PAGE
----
What should be a routine and peaceful end of life took a surreal turn in the City of Peace. With Jewish presence driven out by pogroms, like the Yemenite neighborhood once in Silwan, this site is now flanked by Arab neighborhoods. Some hostile populations live incited by their political and religious leaders and they exacerbate daily tensions. Mourners and their vehicles are often attacked by rocks, and worse.

On a different occasion, I sat helplessly as a boy who could not have been more than 9 took advantage of August heat and an open window to spit at my elderly father-in-law when on his way to pay respects at his mother’s grave.

As we approach the 50th anniversary of the Six Day War, I am reminded that Israel united the Temple Mount and the ancient Jewish cemetery on the Mount of Olives to the rest of pre-1948 Jerusalem, after Arab armies attacked the modern State of Israel while still in birth throes.

Under the 19 years of Jordanian rule, Jews were denied any access to the Temple Mount and the Western Wall, Judaism’s holiest sites. While in Jordan’s hands, rather than preserving Jewish heritage, cemetery stones on the Mount of Olives were used to make latrines, pavements, roads, and graves were desecrated. The deliberate destruction and attempted erasure of Jewish heritage continue today and are the essence of this UNESCO vote.

Seeing the gleam of the Golden Dome on the Temple Mount in front of me, I could not escape the thought that while Israel has honored the ability of Jerusalemites of all faiths to pray at their holy sites, despite ongoing terrorism, for some it remains a one-way street.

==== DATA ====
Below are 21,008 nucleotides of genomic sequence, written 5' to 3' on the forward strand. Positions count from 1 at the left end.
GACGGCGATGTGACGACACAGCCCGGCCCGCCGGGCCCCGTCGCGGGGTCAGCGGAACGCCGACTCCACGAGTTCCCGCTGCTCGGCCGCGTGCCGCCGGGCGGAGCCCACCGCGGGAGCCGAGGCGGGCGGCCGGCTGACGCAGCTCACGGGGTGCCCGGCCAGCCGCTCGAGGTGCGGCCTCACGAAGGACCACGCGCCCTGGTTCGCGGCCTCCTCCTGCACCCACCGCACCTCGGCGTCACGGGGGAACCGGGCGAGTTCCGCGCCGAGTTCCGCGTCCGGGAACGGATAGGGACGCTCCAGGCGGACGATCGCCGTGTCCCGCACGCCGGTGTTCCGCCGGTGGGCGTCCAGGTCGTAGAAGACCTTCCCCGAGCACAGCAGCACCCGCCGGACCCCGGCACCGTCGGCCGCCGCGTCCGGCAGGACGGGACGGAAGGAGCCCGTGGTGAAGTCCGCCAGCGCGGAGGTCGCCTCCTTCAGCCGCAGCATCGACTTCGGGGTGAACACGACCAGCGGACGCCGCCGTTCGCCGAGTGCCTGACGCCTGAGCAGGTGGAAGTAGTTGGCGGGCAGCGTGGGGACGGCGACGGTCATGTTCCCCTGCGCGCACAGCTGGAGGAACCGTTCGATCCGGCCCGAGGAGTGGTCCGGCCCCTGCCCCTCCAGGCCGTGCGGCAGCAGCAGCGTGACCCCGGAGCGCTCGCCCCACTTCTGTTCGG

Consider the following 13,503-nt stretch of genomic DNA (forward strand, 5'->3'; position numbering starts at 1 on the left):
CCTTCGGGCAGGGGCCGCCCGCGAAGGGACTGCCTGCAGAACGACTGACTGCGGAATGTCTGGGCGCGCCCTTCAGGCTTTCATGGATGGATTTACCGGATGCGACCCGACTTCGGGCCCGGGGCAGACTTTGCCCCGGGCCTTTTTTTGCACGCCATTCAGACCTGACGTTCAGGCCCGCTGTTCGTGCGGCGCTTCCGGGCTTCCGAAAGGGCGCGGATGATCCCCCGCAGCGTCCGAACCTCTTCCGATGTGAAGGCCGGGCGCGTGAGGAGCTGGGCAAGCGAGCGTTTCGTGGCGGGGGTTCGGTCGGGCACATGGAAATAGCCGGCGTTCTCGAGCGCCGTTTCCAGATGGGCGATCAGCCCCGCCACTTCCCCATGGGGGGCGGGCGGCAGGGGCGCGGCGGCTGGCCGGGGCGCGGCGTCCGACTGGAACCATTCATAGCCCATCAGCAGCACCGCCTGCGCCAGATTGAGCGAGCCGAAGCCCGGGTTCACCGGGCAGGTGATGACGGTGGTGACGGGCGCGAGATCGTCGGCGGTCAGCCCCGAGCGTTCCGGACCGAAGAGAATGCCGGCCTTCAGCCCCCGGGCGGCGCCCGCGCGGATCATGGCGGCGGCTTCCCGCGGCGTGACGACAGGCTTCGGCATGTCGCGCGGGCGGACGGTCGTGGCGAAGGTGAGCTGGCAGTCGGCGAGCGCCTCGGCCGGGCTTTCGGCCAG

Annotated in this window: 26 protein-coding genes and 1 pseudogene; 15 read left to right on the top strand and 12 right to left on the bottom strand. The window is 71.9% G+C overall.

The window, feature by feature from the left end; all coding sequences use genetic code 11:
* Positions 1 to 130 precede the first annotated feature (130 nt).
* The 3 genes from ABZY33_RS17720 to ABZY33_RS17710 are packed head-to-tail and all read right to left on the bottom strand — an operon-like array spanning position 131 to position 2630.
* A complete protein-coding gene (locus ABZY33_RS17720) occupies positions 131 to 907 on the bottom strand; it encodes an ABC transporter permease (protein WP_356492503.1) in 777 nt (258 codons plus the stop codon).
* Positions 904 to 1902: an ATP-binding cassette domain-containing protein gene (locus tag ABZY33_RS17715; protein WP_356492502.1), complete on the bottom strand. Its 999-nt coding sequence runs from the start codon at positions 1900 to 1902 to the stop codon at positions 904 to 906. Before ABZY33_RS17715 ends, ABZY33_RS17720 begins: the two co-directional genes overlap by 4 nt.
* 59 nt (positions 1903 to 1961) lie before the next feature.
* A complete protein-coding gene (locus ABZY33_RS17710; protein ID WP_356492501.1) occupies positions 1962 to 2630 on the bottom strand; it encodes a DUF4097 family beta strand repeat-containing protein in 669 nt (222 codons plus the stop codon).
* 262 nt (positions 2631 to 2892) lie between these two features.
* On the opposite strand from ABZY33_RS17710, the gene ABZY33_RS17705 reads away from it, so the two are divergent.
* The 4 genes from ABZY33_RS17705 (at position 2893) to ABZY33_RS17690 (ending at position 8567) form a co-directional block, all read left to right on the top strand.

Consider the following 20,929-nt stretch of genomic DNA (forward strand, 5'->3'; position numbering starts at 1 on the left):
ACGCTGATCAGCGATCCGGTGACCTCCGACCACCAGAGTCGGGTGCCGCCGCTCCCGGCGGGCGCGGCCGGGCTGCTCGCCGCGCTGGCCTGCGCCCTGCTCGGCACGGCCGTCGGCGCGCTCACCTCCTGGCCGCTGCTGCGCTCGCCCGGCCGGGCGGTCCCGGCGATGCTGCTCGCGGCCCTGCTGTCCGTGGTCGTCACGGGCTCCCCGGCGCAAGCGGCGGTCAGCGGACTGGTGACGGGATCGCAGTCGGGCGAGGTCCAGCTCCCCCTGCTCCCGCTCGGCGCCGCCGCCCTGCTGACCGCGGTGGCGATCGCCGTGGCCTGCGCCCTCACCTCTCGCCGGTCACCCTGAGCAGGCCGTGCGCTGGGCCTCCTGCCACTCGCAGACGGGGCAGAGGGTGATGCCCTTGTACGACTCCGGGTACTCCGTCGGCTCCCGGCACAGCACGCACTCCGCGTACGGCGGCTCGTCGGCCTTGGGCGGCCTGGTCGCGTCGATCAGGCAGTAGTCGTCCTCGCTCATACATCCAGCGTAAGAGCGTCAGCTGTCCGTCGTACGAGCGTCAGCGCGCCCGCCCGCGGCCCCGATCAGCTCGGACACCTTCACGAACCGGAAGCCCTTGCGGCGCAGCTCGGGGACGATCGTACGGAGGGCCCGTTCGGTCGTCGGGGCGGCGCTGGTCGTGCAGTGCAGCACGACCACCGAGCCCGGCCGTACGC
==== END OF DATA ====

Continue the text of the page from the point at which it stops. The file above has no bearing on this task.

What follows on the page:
There are those who do not recognize that mutual respect must precede as a foundation for any advancement in this shared space. The most modest of Jewish life events — a handful of mourners needing an armed escort — illustrates the tension Jews still live with at the very source of Jewish history.

UNESCO’s denial of the indigenous Jewish connection to Jerusalem and the holiest site of the Jewish religion exceeds chutzpah. I hear my late father, who lived through the Anschluss in Austria in my ears, saying, “Black turned to white, white turned to black.”

Notwithstanding Ban’s spare remarks about the outrageous vote, as with most things, the damage is done at the inception and cannot be unheard. No one reads corrections. Fewer read footnotes.

Witnesses to the Big Lie, the stones scream.

About the Author
Heddy Abramowitz is a Jerusalem artist. Born in Brooklyn, NY to Holocaust survivors, raised in the southern Maryland suburbs of Washington, D.C., she shelved her career as an Israeli lawyer in favor of her first love, painting, and exhibits her art in Israel and abroad. Some say she is a lawyer in recovery, others just shake their heads. Believing that art communicates when words fail, she reviews Jerusalem art exhibits in English to broaden audiences for art made in this unique city. She also occasionally weighs in on current events. Living many years in the Jewish Quarter in the Old City significantly affected her outlook on living here, a work in progress. Good dark chocolate is her one true vice.